Ok, that’s a bold statement and of course, a matter of this cat’s opinion. But if you want some truly spooky, scary, screw-with-your-head for weeks horror movies, here are 10 of the best from the pre-Slasher flick era.
Let’s start off by not including some of the obvious: The original Dracula, Frankenstein, The Werewolf, The Blob, and Invasion of the Body Snatchers. These (and many others like them) are in a class by themselves, and would fill up the top 10 list easily. This list is for some of the not-so-obvious selections that are sure to please.
10. Mad House, Vincent Price, 1975 – Filmed in the 60′s Hammer style, this film is great on two levels: It’s a maniac killer horror flick, and it’s making fun of the genre without you even knowing it. It’s not a comedy…but the in jokes are a’plenty. For instance: Using elaborate, Victorian candelabras in a house that obviously has electricity; Peter Cushing showing up at a costume party as Dracula; and Price basically playing “himself” in the role of the actor who plays Dr. Death. A real treat.
9. The Texas Chainsaw Massacre (The original, 1974) – Low-budget horror at its best. Truly scary, because the low budget made it look so real. From the over-exposed film to the dark shots inside the house, this film cinematically gets under your skin and into your head. There is very little blood, yet you feel as though you are the one being chased and ripped to shreds with a chainsaw. The creepiness of the characters is realistic and absurd at the same time…qualities that are lost on higher-budget, slickly made films that rely on special effects and lots of blood. By the way…some of the stuff looks so real, because it is real…the low budget didn’t allow for the producers to rent plastic bones, so they used real ones. Yep. Look it up.
8. The Haunting (the original, 1963) Shot in black and white for that old, Noir style to show through, this film is possibly one of the greatest ghost stories ever put on film. Simple tactics like unintelligible voices in the night and mysterious visions of face in the wall will seep into your nightmares and make your skin crawl. Line that delivers the biggest chill: “If you’re over there…who’s hand was I holding??”
7. The Exorcist (the first one, 1973) – I had considered leaving this off the list and grouping it with Dracula, et al; but knowing that younger generations have not been exposed to this 2-hour torture session made me change my mind. The Exorcist has been hailed as one of, if not the best horror movie of time, a ground-breaking movie in both its raw horror and special effects. And for good reason: Imagine yourself in 1973, in a time when curse words weren’t allowed on ANY TV, and most horror films were still being made in the same 1950′s and 60′s classic format. Here comes a movie that shows a little girl possessed by the devil, cursing, screaming sexually-explicit comments to a priest, spewing green vomit and stabbing herself with a crucifix in…well, just see the movie. It’s shocking even today, and what’s more, it’s well written and very well acted. The movie has a great rhythm too, where the horror scenes ebb and flow perfectly to keep you surprised and in suspense.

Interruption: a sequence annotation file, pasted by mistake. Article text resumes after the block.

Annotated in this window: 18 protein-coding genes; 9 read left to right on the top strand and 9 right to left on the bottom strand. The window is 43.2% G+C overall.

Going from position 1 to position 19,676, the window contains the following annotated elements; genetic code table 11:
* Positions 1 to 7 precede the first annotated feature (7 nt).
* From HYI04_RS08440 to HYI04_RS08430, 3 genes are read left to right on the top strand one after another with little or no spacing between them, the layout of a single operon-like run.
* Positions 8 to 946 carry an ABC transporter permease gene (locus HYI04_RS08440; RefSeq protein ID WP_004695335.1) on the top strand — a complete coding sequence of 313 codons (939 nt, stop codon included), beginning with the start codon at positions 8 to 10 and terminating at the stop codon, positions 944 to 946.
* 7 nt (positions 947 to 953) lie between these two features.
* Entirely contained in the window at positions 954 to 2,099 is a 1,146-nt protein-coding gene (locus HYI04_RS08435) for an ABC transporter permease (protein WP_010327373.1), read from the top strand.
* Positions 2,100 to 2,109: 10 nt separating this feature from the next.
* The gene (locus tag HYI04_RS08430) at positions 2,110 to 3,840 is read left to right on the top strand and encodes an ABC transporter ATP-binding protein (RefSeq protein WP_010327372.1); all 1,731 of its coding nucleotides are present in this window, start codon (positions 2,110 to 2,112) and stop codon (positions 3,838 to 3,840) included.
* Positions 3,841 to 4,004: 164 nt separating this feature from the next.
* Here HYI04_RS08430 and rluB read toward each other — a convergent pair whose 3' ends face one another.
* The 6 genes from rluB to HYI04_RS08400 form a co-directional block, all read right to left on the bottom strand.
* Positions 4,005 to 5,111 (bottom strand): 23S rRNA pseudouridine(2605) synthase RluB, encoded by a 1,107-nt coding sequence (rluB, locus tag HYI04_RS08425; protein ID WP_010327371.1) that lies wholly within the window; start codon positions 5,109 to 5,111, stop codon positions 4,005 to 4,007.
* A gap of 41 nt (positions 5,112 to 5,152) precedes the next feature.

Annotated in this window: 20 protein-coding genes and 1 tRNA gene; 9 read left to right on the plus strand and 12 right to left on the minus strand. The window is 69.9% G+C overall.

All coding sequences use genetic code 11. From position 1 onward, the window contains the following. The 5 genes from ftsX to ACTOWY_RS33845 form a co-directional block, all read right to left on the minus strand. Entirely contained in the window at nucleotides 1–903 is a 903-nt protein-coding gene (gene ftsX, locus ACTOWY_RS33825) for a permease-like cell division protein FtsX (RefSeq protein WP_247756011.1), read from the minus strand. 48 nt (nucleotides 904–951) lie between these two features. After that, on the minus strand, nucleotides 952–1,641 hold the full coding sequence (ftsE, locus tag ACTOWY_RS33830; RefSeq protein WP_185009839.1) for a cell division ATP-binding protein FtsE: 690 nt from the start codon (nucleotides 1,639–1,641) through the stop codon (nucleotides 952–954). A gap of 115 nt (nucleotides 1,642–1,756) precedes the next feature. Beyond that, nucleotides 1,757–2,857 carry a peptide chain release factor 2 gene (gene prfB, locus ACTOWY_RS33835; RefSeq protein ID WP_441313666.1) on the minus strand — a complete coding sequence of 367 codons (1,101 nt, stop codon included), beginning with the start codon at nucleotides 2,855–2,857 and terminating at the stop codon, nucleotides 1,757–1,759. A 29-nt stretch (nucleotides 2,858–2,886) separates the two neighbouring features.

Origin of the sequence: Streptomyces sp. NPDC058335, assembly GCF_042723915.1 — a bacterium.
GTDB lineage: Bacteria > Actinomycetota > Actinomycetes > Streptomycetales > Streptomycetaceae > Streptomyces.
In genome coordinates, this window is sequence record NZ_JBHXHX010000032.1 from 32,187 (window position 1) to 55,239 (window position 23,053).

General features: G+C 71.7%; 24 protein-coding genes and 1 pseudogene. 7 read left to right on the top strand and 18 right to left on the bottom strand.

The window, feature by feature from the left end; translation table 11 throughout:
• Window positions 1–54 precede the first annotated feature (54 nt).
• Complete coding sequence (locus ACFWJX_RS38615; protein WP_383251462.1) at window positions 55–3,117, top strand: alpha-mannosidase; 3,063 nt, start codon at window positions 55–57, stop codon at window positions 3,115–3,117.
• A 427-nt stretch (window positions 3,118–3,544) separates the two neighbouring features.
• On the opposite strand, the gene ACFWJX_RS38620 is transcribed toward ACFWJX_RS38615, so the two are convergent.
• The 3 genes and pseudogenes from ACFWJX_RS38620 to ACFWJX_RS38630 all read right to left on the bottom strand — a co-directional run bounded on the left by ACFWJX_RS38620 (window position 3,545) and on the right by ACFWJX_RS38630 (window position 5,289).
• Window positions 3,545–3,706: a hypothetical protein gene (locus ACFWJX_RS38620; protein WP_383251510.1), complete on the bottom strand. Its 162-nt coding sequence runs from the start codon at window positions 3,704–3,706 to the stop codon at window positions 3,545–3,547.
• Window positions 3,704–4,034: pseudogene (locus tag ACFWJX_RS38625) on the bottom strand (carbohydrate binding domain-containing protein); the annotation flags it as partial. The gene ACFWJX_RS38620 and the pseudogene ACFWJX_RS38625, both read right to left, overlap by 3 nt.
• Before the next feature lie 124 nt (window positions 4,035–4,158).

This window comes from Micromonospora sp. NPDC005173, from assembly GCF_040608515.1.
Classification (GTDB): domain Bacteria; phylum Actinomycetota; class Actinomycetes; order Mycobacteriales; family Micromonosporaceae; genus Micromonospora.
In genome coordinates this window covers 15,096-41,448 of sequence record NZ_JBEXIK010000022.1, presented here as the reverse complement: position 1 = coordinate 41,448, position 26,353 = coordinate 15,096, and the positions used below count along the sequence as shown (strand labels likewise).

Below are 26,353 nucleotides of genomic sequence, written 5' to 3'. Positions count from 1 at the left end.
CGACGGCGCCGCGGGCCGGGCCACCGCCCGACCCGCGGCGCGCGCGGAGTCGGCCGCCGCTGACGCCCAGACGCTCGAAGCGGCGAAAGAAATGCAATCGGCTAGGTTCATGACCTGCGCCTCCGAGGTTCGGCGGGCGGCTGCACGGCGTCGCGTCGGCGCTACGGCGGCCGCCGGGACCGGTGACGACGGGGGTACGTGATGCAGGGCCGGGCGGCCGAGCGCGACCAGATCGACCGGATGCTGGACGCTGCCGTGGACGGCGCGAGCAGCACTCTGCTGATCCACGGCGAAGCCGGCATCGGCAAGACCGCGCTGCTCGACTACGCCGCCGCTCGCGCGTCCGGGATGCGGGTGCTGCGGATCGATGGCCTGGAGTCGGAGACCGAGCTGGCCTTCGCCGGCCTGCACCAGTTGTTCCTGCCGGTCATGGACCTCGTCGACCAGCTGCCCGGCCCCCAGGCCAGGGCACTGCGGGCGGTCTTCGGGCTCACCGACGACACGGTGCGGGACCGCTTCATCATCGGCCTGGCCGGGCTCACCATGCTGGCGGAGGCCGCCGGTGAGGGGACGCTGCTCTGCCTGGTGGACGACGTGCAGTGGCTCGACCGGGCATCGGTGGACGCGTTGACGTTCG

6. The Others, 2001 (Nichole Kidman) – A newer movie, yes, but certainly made in the classic style of ghost movies. Perfect lighting and creepy characters add to the atmosphere of this flick. Kidman’s acting is perfect for the role, and the movie keeps you guessing until the last few minutes. It is obvious that the director was inspired by the number one movie on this list, as he has borrowed some elements and ambiance from that flick, down to a very near…but somewhat reversed seance (you’ll have to watch both movies to know what I’m talking about).